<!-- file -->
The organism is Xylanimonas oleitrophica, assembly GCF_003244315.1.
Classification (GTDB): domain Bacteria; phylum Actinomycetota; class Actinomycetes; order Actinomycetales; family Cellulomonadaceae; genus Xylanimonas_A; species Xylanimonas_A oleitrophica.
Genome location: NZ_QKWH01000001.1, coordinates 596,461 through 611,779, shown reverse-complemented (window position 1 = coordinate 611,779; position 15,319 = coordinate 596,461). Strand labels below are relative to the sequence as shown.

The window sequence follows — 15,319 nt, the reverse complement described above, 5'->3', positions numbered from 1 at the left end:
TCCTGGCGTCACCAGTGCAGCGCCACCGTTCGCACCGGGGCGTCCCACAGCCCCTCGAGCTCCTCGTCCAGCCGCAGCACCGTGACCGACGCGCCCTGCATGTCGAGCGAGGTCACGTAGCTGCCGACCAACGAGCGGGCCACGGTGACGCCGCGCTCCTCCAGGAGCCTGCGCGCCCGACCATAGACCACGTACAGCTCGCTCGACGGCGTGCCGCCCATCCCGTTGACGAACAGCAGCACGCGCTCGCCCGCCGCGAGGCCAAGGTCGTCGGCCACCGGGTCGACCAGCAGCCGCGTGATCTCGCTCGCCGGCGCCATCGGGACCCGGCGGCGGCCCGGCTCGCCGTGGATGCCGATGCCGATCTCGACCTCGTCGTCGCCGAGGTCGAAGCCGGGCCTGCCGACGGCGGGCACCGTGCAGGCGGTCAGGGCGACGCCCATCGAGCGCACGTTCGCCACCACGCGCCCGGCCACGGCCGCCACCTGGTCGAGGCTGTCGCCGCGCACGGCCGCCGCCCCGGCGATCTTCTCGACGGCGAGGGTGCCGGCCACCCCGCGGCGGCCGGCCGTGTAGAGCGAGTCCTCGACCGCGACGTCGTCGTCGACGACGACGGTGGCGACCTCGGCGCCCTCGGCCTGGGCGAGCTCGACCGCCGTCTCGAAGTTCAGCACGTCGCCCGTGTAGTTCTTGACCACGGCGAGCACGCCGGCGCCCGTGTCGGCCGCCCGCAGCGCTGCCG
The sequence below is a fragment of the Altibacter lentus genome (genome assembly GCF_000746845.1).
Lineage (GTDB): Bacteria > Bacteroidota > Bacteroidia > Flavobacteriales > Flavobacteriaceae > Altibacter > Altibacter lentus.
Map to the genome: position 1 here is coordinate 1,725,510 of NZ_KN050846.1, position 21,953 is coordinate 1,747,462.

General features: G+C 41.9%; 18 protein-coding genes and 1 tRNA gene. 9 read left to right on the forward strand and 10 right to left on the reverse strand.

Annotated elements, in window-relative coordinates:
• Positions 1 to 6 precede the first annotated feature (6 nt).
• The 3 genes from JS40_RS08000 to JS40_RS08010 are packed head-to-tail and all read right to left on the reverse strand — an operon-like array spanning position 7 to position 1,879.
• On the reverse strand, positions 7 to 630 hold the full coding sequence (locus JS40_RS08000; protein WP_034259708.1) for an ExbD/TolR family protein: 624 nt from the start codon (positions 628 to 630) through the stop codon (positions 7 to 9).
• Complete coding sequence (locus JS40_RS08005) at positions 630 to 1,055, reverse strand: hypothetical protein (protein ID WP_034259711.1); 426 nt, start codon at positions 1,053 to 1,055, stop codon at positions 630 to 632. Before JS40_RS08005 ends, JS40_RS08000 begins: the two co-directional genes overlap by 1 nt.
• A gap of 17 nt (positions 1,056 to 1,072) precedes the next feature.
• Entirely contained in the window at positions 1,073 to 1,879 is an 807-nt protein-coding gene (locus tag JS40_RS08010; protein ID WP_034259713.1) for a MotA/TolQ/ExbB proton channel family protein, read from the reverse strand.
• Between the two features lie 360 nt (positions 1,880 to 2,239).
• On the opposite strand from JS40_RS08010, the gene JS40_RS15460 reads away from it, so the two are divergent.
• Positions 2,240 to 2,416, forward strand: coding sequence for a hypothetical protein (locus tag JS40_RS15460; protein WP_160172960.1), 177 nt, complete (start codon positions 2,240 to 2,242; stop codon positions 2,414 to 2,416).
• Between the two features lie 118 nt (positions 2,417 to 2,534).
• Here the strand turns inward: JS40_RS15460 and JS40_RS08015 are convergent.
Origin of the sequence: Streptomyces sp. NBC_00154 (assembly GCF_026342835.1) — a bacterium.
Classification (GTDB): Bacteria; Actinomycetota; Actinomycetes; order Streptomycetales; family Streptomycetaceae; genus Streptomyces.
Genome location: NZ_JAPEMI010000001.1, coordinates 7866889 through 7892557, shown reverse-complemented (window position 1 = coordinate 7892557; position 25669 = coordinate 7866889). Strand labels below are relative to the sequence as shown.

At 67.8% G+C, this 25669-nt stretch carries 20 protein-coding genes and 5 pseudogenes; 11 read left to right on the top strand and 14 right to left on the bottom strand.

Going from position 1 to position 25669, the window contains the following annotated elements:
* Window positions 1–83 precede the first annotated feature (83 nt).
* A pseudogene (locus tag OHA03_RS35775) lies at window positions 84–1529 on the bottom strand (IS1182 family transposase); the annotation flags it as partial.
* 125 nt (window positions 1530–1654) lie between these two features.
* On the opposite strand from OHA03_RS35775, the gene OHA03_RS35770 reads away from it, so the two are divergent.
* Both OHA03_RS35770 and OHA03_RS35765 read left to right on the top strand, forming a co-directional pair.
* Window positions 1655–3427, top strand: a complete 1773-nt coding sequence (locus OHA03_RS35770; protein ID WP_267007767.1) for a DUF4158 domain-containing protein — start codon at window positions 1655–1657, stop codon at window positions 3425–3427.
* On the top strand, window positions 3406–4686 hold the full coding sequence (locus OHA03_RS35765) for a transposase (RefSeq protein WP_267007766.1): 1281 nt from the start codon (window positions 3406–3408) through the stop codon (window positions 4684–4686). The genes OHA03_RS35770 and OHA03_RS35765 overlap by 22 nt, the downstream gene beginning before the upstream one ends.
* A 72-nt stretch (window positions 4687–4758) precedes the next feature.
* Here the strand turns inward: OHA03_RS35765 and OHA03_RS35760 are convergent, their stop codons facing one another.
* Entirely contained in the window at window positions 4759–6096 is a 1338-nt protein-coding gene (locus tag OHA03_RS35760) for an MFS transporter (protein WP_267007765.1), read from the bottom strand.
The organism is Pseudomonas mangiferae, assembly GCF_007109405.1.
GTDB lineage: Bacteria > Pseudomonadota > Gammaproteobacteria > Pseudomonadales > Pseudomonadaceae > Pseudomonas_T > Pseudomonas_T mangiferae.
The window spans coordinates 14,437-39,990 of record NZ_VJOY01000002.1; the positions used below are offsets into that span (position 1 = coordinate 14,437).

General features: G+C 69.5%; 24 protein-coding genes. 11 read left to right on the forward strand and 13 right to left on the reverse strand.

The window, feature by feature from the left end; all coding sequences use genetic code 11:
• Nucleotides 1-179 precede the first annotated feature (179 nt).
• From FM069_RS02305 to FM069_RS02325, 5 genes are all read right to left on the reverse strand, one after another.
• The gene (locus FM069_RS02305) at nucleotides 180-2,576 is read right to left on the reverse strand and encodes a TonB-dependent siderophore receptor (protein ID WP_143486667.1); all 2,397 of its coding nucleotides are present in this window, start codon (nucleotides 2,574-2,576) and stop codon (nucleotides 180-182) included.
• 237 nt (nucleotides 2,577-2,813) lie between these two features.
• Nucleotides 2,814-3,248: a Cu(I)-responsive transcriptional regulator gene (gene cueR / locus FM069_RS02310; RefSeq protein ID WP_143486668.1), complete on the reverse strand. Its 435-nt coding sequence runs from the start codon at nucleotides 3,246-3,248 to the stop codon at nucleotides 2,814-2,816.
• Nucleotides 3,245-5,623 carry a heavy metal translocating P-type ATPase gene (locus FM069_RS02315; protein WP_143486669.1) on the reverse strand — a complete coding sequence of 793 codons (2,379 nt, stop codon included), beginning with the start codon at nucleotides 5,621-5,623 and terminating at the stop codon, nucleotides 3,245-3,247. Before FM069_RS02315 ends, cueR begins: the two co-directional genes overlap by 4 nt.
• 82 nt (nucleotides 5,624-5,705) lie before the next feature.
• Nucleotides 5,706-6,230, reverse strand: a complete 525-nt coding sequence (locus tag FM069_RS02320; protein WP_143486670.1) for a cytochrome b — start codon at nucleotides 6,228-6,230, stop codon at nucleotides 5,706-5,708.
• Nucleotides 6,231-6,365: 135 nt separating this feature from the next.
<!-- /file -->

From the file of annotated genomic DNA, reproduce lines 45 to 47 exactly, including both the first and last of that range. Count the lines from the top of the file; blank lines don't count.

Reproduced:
• 237 nt (nucleotides 2,577-2,813) lie between these two features.
• Nucleotides 2,814-3,248: a Cu(I)-responsive transcriptional regulator gene (gene cueR / locus FM069_RS02310; RefSeq protein ID WP_143486668.1), complete on the reverse strand. Its 435-nt coding sequence runs from the start codon at nucleotides 3,246-3,248 to the stop codon at nucleotides 2,814-2,816.
• Nucleotides 3,245-5,623 carry a heavy metal translocating P-type ATPase gene (locus FM069_RS02315; protein WP_143486669.1) on the reverse strand — a complete coding sequence of 793 codons (2,379 nt, stop codon included), beginning with the start codon at nucleotides 5,621-5,623 and terminating at the stop codon, nucleotides 3,245-3,247. Before FM069_RS02315 ends, cueR begins: the two co-directional genes overlap by 4 nt.